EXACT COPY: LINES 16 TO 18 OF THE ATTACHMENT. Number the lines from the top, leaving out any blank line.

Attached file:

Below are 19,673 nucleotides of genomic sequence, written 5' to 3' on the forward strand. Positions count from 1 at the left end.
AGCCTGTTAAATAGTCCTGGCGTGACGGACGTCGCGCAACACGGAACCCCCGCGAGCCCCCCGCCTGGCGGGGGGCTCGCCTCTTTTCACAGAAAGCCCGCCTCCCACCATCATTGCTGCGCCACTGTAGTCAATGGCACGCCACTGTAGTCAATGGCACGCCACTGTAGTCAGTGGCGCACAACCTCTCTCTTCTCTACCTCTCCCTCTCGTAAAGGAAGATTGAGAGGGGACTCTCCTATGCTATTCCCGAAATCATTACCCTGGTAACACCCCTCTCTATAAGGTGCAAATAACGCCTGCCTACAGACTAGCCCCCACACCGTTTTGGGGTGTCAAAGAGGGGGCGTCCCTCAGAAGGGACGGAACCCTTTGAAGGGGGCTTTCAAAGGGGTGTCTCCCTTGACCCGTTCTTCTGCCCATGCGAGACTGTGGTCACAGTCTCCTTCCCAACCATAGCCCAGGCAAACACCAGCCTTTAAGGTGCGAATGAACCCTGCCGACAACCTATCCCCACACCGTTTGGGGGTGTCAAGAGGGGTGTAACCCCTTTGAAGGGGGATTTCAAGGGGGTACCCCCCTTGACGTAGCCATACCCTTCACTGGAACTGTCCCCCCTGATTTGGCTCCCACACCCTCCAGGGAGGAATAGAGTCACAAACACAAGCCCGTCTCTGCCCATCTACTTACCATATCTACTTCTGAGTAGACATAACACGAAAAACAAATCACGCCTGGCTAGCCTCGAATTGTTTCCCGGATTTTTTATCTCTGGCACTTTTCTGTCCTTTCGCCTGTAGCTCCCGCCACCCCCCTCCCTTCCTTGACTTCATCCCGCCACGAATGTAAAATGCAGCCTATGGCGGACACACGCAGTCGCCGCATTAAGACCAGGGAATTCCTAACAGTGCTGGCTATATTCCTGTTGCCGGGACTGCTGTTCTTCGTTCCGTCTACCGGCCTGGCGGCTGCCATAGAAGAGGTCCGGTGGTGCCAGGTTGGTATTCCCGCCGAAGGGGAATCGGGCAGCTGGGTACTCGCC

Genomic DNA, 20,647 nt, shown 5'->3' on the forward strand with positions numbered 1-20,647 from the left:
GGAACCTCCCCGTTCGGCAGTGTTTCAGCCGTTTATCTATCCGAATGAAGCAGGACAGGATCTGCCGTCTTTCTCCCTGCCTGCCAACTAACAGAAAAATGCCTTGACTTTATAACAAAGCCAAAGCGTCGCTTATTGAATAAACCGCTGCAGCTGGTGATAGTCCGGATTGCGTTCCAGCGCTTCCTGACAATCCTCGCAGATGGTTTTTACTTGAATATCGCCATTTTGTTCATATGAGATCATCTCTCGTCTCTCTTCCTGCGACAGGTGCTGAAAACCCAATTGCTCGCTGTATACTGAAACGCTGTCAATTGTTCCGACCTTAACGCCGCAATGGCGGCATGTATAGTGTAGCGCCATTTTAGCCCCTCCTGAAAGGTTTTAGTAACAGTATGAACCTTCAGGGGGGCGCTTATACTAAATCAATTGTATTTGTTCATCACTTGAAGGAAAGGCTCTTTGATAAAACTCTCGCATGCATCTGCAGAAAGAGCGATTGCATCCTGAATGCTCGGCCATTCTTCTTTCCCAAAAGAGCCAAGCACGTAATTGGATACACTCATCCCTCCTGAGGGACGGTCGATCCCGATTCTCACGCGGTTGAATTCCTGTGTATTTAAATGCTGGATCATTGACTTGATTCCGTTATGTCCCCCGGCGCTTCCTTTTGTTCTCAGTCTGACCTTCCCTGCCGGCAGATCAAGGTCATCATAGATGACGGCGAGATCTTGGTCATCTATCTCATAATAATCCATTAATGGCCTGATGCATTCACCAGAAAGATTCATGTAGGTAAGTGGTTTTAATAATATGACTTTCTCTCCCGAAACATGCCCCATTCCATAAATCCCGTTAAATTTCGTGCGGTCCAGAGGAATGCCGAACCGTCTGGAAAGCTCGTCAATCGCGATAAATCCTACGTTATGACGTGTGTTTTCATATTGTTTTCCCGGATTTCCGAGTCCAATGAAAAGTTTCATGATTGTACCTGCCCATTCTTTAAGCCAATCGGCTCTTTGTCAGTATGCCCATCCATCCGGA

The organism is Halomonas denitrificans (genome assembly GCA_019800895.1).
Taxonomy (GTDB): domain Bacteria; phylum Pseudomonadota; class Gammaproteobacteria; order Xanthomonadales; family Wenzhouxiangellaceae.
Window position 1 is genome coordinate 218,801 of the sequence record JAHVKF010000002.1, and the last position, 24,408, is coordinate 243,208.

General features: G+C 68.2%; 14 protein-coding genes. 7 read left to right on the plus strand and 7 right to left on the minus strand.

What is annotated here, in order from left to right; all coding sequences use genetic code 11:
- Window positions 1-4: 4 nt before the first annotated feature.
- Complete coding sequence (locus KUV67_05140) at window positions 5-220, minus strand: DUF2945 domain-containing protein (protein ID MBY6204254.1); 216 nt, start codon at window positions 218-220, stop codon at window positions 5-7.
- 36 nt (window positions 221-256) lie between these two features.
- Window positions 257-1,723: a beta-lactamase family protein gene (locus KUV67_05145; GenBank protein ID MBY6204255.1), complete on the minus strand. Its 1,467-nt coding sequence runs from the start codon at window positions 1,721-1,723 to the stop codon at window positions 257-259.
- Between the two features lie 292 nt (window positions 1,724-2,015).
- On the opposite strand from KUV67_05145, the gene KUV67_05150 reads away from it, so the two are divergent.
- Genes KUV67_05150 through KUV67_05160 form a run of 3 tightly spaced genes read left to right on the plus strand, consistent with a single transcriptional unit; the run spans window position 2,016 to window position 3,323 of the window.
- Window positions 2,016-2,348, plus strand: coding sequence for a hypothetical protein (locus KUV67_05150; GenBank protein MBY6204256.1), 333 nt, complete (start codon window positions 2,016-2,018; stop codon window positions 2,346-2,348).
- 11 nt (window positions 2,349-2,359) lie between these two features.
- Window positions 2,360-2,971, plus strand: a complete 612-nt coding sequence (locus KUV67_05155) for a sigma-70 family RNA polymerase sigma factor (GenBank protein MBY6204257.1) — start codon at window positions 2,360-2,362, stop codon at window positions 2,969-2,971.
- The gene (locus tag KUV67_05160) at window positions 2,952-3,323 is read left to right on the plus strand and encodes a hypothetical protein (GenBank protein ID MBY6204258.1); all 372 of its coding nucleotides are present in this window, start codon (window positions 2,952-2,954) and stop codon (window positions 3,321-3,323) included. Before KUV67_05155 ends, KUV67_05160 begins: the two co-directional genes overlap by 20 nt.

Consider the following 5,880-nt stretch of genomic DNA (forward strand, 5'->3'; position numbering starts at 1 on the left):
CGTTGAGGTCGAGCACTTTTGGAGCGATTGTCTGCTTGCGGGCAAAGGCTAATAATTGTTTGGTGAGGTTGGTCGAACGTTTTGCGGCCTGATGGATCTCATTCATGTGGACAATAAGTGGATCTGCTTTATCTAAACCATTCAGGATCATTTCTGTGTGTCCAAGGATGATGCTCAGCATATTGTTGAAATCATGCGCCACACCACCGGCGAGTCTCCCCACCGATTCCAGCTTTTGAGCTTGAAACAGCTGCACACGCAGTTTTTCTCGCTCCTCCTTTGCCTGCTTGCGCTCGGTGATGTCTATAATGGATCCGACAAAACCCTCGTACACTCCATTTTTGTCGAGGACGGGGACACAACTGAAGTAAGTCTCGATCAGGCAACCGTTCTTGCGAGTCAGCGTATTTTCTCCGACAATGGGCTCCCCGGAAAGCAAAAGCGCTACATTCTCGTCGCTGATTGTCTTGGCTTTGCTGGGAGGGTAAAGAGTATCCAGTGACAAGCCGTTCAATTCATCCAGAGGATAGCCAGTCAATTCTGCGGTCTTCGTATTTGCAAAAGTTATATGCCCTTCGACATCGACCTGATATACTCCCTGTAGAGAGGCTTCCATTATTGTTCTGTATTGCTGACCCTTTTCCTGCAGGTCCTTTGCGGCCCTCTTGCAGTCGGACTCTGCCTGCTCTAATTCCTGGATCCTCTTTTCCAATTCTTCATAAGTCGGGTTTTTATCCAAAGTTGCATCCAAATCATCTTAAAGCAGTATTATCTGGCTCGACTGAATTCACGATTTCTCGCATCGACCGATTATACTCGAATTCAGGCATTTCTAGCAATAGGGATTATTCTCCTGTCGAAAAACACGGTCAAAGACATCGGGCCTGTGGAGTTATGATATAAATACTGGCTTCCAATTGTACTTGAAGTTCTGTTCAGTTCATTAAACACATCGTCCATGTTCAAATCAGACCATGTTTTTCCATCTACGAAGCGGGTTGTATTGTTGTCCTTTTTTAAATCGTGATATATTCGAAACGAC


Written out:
- Genes KUV67_05150 through KUV67_05160 form a run of 3 tightly spaced genes read left to right on the plus strand, consistent with a single transcriptional unit; the run spans window position 2,016 to window position 3,323 of the window.
- Window positions 2,016-2,348, plus strand: coding sequence for a hypothetical protein (locus KUV67_05150; GenBank protein MBY6204256.1), 333 nt, complete (start codon window positions 2,016-2,018; stop codon window positions 2,346-2,348).
- 11 nt (window positions 2,349-2,359) lie between these two features.